Conspiracy Numbers

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Conspiracy Numbers of the root or interior nodes of a search tree for some value v are defined as the least number of conspirators, that are leaves that must change their evaluation value to v in order to change the minimax value of the interior node or root [1]. Conspiracy Numbers and their possible application for Minimax search within a best-first search algorithm was first described by David McAllester [2].

Sample

Minimax Tree

A sample minimax tree T with some arbitrary values of the leaves:
root                    ┌───────┐
max node                │   1   │
                        └───────┘
                     /      3      \
           ┌───────┐                 ┌───────┐
min nodes  │  1.1  │                 │  1.2  │
           └───────┘                 └───────┘
          /    2    \               /    3    \
  ┌───────┐       ┌───────┐   ┌───────┐       ┌───────┐
  │ 1.1.1 │       │ 1.1.2 │   │ 1.2.1 │       │ 1.2.2 │
  └───────┘       └───────┘   └───────┘       └───────┘
      5               2           3               4

Conspiracy Numbers

The conspiracy numbers for all possible value of the root of tree T
v
cn(root, v)
conspirators
<= 1
2
(1.1.1 or 1.1.2) and (1.2.1 or 1.2.2)
2
1
(1.2.1 or 1.2.2)
3
0
none
4
1
(1.1.2 or 1.2.1)
5
1
1.1.2
>= 6
2
(1.1.1 and 1.1.2) or (1.2.1 and 1.2.2)

The conspiracy numbers for all possible value of node 1.1 of tree T
v
cn(1.1, v)
conspirators
<= 1
1
(1.1.1 or 1.1.2)
2
0
none
3,4,5
1
1.1.2
>= 6
2
(1.1.1 and 1.1.2)

The conspiracy numbers for all possible value of node 1.2 of tree T
v
cn(1.2, v)
conspirators
<= 2
1
(1.2.1 or 1.2.2)
3
0
none
4
1
1.2.1
>= 5
2
(1.2.1 and 1.2.2)

Recursive Definition

Following recursive definition in pseudo C is based on Van der Meulen's code [3]. V(J) represents the minimaxed value of node J. Opposed to McAllester's original definition which deals with pure game theoretic values, Van der Meulen's distinguished non terminal leaves with cn = 1 for values different of v from game theoretic terminal nodes to assign +oo, since it is impossible to change their value, independently been arrived at by Norbert Klingbeil and Jonathan Schaeffer [4]:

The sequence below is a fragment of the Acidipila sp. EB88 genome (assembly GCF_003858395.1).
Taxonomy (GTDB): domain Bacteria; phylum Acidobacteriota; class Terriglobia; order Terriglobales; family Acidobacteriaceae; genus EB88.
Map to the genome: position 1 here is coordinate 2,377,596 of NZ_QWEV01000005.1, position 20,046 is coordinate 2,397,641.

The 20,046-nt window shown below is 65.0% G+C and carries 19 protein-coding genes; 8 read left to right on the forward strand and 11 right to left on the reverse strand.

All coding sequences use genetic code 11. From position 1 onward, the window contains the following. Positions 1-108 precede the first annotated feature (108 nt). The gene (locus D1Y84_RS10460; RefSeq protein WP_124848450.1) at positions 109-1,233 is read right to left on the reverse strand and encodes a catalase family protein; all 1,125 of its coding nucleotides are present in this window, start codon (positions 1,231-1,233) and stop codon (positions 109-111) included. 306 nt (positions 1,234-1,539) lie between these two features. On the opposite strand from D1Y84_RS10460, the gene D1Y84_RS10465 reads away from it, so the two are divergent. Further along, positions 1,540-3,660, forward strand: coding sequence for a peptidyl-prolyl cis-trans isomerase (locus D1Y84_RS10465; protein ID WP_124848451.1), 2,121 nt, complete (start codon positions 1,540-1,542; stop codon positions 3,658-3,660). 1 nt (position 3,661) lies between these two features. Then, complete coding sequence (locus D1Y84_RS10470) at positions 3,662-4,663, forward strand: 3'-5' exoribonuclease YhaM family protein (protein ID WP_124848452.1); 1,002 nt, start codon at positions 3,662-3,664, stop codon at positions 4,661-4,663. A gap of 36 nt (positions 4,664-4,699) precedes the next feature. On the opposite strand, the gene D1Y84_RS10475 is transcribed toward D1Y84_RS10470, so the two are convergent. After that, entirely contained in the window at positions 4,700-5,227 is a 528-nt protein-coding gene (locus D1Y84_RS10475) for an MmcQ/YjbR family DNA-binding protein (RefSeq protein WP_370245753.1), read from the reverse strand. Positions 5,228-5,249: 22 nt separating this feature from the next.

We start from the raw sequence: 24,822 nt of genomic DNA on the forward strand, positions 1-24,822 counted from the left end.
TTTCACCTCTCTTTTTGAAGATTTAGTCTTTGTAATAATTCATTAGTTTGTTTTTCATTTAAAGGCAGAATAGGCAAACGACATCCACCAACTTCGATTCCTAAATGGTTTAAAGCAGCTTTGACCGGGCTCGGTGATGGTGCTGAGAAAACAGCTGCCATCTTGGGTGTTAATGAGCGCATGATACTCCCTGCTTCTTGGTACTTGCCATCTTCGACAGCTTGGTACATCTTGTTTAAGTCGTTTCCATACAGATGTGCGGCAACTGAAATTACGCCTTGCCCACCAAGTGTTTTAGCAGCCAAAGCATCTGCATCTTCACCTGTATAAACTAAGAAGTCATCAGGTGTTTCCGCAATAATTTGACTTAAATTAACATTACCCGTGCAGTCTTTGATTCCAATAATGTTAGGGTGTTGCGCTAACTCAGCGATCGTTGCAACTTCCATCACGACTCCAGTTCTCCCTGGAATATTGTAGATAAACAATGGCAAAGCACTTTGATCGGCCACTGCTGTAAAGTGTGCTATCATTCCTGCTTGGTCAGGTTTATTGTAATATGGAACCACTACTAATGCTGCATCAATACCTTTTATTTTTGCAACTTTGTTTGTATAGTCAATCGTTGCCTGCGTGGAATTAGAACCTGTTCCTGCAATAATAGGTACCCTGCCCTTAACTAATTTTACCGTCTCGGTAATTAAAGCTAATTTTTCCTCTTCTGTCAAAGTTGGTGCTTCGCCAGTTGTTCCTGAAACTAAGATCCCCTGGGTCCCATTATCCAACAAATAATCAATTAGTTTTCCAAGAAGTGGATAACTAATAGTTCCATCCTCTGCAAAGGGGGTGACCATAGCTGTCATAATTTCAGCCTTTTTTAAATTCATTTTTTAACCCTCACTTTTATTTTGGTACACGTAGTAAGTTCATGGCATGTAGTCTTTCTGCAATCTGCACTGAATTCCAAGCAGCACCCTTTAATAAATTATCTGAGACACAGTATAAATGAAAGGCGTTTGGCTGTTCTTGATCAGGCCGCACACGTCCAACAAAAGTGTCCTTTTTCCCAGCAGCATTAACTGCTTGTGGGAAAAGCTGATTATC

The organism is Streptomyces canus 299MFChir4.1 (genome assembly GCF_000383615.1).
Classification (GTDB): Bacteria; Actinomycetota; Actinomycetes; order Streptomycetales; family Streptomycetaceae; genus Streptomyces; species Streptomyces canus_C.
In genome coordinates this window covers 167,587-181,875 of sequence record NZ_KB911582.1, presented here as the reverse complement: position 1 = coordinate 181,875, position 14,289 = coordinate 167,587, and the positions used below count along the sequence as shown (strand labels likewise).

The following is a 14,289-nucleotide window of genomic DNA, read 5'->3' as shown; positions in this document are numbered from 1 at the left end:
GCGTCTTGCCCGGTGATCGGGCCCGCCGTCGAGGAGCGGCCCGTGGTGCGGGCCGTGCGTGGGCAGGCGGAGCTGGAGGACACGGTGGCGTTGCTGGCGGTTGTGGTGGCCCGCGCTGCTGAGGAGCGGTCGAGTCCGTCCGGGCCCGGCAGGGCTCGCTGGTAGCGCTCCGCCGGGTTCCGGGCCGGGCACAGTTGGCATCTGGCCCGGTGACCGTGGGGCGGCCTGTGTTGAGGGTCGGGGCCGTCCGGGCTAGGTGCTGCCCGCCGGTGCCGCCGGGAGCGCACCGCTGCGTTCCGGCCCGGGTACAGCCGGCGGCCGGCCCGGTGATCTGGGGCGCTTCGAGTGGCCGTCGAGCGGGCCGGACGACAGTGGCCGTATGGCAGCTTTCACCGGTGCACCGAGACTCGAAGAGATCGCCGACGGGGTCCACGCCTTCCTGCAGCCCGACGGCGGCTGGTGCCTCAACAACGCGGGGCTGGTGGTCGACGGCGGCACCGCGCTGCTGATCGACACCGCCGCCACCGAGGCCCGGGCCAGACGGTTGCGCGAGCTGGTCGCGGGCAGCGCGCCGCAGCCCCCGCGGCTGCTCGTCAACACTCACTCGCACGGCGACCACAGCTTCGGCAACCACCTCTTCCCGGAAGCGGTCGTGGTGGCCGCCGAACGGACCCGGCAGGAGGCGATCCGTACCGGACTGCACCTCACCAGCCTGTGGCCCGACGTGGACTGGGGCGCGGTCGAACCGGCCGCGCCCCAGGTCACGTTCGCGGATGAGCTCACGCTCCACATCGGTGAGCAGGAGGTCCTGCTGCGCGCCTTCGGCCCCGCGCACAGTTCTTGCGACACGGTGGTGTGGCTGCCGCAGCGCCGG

int cn(CNode J, int v) {
   int c;
   if ( V(J) == v ) {
      c = 0;
   } else if ( isTerminal(J) ) { 
      c = +oo; /* checkmate, stalemate, tablebase score, etc. */
   } else if ( isLeaf(J) ) {
      c = 1; 
   } else if (isMaxNode(J) && v < V(J) ) {
      c = 0;
      for (all childs J.j)
         if (v < V(J.j) ) c += cn(J.j, v); /* sum */
   } else if (isMinNode(J) && v > V(J) ) {
      c = 0;
      for (all childs J.j)
         if (v > V(J.j) ) c += cn(J.j, v); /* sum */
   } else {
      c = +oo;
      for (all childs J.j)
         c = min( cn(J.j, v), c);
   }
   return c;
}

Search Algorithms

McAllester's aim was related to some drawbacks of alpha-beta, at the worst, the decision at the root is based on a single evaluation of one leaf. If that leaf has assigned an erroneous value, the decision may be disastrous [5]. The idea of Conspiracy Number Search (cn-search) and its variants is to continue until it is unlikely that the minimax value at the root will change.


Chess Programs


Publications

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External Links

Conspiracy Numbers


Conspiracy


References

  1. ^ Definition, Sample, and Pseudo code taken from Maarten van der Meulen (1990). Conspiracy-Number Search. ICCA Journal, Vol. 13, No. 1
  2. ^ David McAllester (1988). Conspiracy Numbers for Min-Max Search. Artificial Intelligence, Vol. 35, No. 1, pp. 287-310. ISSN 0004-3702
  3. ^ Maarten van der Meulen (1990). Conspiracy-Number Search. ICCA Journal, Vol. 13, No. 1
  4. ^ Norbert Klingbeil, Jonathan Schaeffer (1988). Search Strategies for Conspiracy Numbers. Canadian Artificial Intelligence Conference, pp. 133-139
  5. ^ Ulf Lorenz, Valentin Rottmann (1996). Parallel Controlled Conspiracy-Number Search. Advances in Computer Chess 8
  6. ^ ICGA Reference Database(pdf)

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